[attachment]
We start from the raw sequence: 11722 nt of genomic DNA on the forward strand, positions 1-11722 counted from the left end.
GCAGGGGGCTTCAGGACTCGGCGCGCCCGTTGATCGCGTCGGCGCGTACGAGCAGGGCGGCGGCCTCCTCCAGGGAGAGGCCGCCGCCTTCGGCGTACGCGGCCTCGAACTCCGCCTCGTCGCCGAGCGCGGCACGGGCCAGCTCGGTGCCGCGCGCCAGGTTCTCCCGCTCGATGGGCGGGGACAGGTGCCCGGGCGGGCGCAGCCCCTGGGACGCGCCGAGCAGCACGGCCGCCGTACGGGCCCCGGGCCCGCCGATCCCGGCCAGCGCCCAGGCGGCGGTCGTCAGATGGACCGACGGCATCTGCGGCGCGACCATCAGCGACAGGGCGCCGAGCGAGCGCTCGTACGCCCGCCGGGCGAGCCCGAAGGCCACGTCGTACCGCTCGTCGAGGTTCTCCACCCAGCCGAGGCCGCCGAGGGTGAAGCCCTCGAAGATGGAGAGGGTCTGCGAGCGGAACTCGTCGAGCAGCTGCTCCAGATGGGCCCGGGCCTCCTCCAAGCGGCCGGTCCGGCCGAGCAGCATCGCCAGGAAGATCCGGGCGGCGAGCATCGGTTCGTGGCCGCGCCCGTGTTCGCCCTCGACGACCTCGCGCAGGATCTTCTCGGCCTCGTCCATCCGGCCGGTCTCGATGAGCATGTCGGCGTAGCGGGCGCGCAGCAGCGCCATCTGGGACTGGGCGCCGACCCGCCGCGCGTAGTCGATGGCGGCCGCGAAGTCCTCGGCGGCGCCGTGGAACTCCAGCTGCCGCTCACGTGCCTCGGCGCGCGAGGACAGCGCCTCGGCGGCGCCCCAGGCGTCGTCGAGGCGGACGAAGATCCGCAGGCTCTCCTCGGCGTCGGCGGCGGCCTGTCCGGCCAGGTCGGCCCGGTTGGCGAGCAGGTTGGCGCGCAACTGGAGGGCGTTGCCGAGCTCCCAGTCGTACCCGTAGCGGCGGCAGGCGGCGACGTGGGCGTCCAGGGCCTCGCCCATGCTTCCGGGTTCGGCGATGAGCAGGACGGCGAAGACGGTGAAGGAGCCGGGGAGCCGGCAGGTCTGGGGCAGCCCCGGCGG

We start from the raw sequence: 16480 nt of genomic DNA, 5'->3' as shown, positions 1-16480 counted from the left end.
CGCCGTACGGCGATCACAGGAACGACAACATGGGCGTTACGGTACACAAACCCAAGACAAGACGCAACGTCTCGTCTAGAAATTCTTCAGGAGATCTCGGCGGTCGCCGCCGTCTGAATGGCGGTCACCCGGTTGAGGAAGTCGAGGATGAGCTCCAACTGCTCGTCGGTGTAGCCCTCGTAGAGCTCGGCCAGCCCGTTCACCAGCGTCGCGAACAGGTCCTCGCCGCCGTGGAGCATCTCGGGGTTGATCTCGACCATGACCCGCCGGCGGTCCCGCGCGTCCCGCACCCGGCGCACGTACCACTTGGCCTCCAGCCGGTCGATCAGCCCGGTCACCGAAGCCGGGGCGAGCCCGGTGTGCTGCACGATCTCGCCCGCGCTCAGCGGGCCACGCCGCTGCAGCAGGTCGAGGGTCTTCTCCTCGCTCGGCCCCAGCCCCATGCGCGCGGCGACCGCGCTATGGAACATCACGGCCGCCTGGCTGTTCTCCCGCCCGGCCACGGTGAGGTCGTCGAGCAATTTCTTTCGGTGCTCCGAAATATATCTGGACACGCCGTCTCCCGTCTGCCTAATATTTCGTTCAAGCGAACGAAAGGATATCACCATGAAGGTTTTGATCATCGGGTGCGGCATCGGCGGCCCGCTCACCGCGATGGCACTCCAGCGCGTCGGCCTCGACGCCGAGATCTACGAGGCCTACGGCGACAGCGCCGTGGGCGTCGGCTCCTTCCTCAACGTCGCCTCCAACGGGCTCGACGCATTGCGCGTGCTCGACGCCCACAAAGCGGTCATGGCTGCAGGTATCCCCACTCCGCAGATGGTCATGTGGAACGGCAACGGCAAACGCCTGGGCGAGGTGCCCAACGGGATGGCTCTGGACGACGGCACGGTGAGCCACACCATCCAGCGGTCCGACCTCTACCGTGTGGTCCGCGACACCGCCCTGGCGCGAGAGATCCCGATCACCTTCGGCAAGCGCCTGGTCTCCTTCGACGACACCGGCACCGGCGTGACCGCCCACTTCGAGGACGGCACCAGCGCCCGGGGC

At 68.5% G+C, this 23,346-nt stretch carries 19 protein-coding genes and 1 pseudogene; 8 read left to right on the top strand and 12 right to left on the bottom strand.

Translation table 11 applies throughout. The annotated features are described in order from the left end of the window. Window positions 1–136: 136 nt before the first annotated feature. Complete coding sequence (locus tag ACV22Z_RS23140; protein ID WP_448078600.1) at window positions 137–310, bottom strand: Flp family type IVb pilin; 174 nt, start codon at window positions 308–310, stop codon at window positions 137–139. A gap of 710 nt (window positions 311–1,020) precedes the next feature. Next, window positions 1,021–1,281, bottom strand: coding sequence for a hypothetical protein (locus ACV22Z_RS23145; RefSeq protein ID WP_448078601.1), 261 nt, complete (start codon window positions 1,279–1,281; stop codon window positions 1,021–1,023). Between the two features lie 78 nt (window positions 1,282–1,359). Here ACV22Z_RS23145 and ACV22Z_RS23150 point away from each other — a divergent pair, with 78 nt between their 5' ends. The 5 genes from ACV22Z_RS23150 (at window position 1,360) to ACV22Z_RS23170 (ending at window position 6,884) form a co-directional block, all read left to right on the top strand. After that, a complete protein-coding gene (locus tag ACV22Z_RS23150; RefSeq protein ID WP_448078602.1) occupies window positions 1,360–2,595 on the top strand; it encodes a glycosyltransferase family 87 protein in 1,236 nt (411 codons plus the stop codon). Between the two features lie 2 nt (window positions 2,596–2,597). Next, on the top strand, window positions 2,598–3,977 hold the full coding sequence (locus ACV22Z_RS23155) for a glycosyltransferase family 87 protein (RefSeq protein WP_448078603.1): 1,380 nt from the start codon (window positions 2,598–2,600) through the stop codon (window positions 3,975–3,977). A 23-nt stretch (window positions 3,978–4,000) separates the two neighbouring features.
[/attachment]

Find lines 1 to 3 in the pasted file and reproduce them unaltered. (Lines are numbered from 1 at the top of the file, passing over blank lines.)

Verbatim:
We start from the raw sequence: 11722 nt of genomic DNA on the forward strand, positions 1-11722 counted from the left end.
GCAGGGGGCTTCAGGACTCGGCGCGCCCGTTGATCGCGTCGGCGCGTACGAGCAGGGCGGCGGCCTCCTCCAGGGAGAGGCCGCCGCCTTCGGCGTACGCGGCCTCGAACTCCGCCTCGTCGCCGAGCGCGGCACGGGCCAGCTCGGTGCCGCGCGCCAGGTTCTCCCGCTCGATGGGCGGGGACAGGTGCCCGGGCGGGCGCAGCCCCTGGGACGCGCCGAGCAGCACGGCCGCCGTACGGGCCCCGGGCCCGCCGATCCCGGCCAGCGCCCAGGCGGCGGTCGTCAGATGGACCGACGGCATCTGCGGCGCGACCATCAGCGACAGGGCGCCGAGCGAGCGCTCGTACGCCCGCCGGGCGAGCCCGAAGGCCACGTCGTACCGCTCGTCGAGGTTCTCCACCCAGCCGAGGCCGCCGAGGGTGAAGCCCTCGAAGATGGAGAGGGTCTGCGAGCGGAACTCGTCGAGCAGCTGCTCCAGATGGGCCCGGGCCTCCTCCAAGCGGCCGGTCCGGCCGAGCAGCATCGCCAGGAAGATCCGGGCGGCGAGCATCGGTTCGTGGCCGCGCCCGTGTTCGCCCTCGACGACCTCGCGCAGGATCTTCTCGGCCTCGTCCATCCGGCCGGTCTCGATGAGCATGTCGGCGTAGCGGGCGCGCAGCAGCGCCATCTGGGACTGGGCGCCGACCCGCCGCGCGTAGTCGATGGCGGCCGCGAAGTCCTCGGCGGCGCCGTGGAACTCCAGCTGCCGCTCACGTGCCTCGGCGCGCGAGGACAGCGCCTCGGCGGCGCCCCAGGCGTCGTCGAGGCGGACGAAGATCCGCAGGCTCTCCTCGGCGTCGGCGGCGGCCTGTCCGGCCAGGTCGGCCCGGTTGGCGAGCAGGTTGGCGCGCAACTGGAGGGCGTTGCCGAGCTCCCAGTCGTACCCGTAGCGGCGGCAGGCGGCGACGTGGGCGTCCAGGGCCTCGCCCATGCTTCCGGGTTCGGCGATGAGCAGGACGGCGAAGACGGTGAAGGAGCCGGGGAGCCGGCAGGTCTGGGGCAGCCCCGGCGG

We start from the raw sequence: 16480 nt of genomic DNA, 5'->3' as shown, positions 1-16480 counted from the left end.